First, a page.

In many cases, RA progresses to the second stage without being diagnosed. “In the second stage the body makes the antibodies [shown in blood work] and the joints start swelling up,” Dr. Bhatt says. “It can affect other organ systems and cause inflammation there: the lungs, the eyes, a skin rash, and it can even affect the heart.” Lumps on the elbows called rheumatoid nodules may also develop. (Keep in mind, though, that some people have what’s known as seronegative RA, in which blood tests don’t reveal antibodies like rheumatoid factor or anti-citrullinated protein antibodies, or anti-CCP.)
When it comes to imaging results, the “second stage is more confirmative for the diagnosis,” Dr. Bhatt says. “It has kind of a moth-eaten, chipped off appearance on the X-rays. Ultrasound can also be done, and the most sensitive is an MRI, which would pick up if there are any problems even if the X-ray is normal.”
Stage 3: Symptoms Are Visible
In this latter, more severe stage, blood tests and imaging are less relevant for diagnosis because you can actually see the effects of the disease. “The joints start becoming bent and deformed, the fingers become crooked,” Dr. Bhatt says. These misshapen joints can press on the nerves and can cause nerve pain as well, he says. “In the older days we used to see more deformed joints when we did not have much treatment, but now we are seeing less and less,” Dr. Bhatt says.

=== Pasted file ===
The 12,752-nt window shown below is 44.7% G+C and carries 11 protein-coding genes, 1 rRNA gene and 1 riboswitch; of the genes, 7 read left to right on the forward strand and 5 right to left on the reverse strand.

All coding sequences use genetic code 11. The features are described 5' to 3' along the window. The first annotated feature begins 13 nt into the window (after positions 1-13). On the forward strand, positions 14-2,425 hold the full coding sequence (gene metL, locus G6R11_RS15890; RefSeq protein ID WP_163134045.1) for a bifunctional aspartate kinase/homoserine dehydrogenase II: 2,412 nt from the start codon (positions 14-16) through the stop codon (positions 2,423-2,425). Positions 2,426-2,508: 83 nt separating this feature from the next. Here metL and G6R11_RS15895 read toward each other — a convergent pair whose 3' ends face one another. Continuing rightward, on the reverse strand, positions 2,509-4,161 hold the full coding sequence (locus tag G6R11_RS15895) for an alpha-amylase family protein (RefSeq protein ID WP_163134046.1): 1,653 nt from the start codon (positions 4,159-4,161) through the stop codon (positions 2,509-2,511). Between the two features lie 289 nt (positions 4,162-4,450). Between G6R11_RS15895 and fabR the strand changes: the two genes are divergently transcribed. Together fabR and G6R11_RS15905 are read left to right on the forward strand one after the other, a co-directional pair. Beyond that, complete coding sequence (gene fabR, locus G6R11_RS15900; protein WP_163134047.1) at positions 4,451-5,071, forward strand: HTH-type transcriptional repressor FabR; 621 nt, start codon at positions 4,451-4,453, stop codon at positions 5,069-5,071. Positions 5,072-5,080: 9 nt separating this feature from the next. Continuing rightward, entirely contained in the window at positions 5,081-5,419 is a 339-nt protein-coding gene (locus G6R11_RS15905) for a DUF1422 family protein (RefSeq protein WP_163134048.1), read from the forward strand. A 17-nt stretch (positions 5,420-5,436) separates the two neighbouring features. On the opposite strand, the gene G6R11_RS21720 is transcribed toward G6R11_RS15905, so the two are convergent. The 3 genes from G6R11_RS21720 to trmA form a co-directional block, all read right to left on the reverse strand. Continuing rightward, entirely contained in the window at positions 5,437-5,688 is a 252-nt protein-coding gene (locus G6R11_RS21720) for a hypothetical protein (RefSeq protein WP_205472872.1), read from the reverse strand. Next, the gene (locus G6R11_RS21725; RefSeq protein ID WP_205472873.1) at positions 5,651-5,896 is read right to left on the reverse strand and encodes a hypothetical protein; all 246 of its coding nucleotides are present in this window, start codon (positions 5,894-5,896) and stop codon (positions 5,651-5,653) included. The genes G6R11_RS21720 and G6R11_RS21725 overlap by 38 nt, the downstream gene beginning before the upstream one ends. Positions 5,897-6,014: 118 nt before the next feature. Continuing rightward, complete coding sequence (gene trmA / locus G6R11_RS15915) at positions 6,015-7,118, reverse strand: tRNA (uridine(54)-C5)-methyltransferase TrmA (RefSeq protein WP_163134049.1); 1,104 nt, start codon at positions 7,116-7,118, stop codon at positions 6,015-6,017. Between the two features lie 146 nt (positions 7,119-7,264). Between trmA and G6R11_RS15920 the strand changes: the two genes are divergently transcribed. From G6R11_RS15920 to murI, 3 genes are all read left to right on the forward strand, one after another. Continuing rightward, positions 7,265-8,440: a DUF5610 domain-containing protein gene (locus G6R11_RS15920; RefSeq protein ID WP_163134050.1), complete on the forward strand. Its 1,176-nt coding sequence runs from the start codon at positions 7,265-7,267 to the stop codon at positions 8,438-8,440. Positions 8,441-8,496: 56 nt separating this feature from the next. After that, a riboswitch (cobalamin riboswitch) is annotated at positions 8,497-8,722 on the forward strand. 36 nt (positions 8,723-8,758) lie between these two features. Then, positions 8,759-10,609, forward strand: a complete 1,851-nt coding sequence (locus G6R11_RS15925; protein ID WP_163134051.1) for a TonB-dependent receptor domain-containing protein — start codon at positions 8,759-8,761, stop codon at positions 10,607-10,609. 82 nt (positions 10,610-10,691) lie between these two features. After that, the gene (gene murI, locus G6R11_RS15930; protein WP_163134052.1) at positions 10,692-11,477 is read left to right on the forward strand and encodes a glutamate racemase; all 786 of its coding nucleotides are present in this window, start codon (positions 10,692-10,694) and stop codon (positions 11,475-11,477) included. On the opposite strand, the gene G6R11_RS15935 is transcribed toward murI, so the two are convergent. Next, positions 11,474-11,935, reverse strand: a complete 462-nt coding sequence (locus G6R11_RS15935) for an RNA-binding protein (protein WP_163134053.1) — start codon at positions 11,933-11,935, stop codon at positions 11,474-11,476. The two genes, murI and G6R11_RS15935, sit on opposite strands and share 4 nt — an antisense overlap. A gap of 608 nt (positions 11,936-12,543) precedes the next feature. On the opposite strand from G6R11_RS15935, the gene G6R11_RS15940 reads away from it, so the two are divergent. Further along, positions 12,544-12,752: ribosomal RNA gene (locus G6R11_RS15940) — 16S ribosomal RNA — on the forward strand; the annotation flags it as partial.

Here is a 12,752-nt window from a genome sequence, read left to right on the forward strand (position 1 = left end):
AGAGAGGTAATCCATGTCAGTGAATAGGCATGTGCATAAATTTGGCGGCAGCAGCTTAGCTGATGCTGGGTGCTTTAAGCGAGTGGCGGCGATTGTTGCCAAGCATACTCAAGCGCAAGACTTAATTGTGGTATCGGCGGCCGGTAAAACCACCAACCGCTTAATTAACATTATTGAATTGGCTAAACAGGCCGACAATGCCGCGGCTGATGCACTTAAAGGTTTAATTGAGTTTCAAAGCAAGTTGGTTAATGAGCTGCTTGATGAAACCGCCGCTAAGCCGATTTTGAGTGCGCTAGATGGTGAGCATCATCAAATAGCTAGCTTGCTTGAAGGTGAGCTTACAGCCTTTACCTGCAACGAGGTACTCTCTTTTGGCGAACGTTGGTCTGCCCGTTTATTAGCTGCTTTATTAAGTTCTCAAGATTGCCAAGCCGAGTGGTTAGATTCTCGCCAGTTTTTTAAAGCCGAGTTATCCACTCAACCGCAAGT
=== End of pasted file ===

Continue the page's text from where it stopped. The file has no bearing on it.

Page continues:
Stage 4: Joints Become Fused
If not treated, the disease will progress to the last stage, in which “there’s no joint remaining at all and the joint is essentially fused,” Dr. Bhatt says. Luckily, with treatment, people with RA do not reach this stage.
How to Know if Your RA Is Progressing
“You will know — your joints will tell you,” Dr. Bhatt says. “The pain will get worse and you could have more swelling.” Dr. Lally says that although periods of pain may resolve on their own in early RA, “these episodes tend to become more frequent and longer in duration until the classic features of RA persist.” In addition, Dr. Bhatt says to pay attention to non-joint symptoms like increased shortness of breath or red, painful eyes, which could be signs the RA is affecting other systems in the body. Let your doctor know if your RA symptoms are changing at all.
What Makes RA Get Worse?
Different factors affect the pace and progression of individual patients’ RA. Some things you can’t control, like whether you have a family history of the disease. In addition, although women are more likely to get RA, when men get rheumatoid arthritis, their prognosis is generally worse, Dr. Bhatt says.